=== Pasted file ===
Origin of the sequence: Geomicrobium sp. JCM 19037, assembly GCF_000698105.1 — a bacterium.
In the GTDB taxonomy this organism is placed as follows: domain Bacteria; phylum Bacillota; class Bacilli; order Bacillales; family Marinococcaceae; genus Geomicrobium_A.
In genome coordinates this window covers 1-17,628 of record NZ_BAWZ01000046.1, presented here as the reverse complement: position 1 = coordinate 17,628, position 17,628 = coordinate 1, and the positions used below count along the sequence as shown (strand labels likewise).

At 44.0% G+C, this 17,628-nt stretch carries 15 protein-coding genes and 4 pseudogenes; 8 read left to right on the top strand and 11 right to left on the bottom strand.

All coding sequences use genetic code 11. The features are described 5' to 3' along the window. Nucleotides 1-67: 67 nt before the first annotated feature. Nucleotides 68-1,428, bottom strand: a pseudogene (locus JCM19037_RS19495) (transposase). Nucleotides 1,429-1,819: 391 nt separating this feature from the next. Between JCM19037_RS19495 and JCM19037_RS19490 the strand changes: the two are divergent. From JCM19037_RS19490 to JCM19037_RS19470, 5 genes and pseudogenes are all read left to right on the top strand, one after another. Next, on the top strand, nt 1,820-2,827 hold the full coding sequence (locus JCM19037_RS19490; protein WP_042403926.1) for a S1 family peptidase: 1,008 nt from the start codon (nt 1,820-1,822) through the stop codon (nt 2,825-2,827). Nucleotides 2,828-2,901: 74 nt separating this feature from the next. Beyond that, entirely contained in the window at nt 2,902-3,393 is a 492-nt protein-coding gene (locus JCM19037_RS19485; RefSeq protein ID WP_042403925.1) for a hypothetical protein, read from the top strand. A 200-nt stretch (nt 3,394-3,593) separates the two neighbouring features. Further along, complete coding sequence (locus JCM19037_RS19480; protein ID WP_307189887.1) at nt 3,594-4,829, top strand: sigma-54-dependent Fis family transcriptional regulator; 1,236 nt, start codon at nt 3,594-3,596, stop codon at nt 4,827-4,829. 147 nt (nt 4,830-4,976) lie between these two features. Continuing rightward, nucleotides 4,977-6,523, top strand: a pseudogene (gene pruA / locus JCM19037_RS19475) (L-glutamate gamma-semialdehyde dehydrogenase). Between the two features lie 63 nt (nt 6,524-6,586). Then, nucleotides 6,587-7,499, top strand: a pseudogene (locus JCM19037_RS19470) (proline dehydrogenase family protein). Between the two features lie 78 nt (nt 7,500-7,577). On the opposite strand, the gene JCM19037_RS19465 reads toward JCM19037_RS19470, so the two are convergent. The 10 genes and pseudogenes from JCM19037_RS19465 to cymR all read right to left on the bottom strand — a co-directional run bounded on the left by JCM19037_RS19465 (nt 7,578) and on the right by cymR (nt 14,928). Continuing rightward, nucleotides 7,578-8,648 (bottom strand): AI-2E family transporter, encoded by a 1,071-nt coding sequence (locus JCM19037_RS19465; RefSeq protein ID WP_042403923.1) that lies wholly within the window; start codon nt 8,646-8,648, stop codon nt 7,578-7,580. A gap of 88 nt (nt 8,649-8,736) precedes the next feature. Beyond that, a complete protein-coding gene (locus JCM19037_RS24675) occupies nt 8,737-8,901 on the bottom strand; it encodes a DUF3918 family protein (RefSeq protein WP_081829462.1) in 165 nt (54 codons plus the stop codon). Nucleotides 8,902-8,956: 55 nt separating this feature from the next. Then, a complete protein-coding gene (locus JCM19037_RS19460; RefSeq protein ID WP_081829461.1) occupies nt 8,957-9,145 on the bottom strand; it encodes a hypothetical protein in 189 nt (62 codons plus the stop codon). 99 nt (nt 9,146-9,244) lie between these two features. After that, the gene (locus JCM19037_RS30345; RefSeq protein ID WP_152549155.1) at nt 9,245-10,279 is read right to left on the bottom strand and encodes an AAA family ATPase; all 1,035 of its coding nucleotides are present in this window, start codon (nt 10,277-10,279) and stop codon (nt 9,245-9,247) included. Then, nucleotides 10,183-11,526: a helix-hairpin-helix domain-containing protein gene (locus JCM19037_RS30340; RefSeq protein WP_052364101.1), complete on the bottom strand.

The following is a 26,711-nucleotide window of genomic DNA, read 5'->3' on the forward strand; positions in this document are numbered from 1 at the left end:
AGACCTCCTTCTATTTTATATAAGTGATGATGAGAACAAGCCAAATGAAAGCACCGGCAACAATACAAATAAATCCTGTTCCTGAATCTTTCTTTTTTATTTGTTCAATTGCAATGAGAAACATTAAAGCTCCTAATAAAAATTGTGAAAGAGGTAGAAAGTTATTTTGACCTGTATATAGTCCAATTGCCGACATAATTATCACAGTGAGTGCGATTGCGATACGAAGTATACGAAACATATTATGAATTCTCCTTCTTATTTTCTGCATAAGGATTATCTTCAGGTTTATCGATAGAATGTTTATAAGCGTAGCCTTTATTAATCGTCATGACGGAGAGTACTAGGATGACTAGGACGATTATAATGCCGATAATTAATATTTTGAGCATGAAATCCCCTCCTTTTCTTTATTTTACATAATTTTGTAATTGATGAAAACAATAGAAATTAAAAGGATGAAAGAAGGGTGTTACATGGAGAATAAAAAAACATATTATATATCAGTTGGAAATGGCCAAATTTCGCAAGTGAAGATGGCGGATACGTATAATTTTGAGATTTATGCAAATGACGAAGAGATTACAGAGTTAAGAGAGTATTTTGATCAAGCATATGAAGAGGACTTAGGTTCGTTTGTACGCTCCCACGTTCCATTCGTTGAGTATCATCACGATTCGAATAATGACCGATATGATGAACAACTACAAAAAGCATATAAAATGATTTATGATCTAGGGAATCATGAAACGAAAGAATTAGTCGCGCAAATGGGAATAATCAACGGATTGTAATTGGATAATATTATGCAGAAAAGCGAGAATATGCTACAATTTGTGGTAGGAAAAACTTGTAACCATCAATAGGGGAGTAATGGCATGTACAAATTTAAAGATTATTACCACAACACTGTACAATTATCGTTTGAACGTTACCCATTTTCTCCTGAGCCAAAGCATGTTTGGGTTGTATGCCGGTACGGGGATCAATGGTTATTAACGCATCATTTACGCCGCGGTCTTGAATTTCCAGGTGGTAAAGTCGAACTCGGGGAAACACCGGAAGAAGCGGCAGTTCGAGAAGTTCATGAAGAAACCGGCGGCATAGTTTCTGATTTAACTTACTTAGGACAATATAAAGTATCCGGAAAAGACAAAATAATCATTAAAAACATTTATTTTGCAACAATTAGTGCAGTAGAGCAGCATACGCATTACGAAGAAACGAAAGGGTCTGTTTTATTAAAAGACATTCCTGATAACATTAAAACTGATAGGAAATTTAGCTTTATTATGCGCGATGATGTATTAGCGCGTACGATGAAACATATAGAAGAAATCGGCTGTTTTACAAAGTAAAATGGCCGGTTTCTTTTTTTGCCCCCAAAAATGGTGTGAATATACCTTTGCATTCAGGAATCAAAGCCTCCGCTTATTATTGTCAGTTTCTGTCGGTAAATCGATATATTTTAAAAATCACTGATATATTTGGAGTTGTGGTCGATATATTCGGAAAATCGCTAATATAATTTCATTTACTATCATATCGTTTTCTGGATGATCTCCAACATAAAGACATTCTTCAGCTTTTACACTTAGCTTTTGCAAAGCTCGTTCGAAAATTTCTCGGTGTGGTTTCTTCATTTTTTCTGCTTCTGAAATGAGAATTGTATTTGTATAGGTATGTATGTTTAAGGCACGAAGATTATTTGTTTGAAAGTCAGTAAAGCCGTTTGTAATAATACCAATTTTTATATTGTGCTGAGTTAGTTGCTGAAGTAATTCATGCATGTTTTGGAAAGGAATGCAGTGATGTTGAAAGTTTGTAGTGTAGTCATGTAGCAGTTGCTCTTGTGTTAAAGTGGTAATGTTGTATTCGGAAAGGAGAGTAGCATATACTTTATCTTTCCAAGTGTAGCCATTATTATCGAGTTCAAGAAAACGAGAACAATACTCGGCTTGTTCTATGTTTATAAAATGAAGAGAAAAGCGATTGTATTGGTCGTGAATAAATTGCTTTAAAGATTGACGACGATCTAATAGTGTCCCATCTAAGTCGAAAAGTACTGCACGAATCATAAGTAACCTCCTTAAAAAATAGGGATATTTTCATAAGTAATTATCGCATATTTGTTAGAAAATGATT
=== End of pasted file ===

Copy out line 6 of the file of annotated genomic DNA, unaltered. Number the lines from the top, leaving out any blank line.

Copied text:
The following is a 26,711-nucleotide window of genomic DNA, read 5'->3' on the forward strand; positions in this document are numbered from 1 at the left end: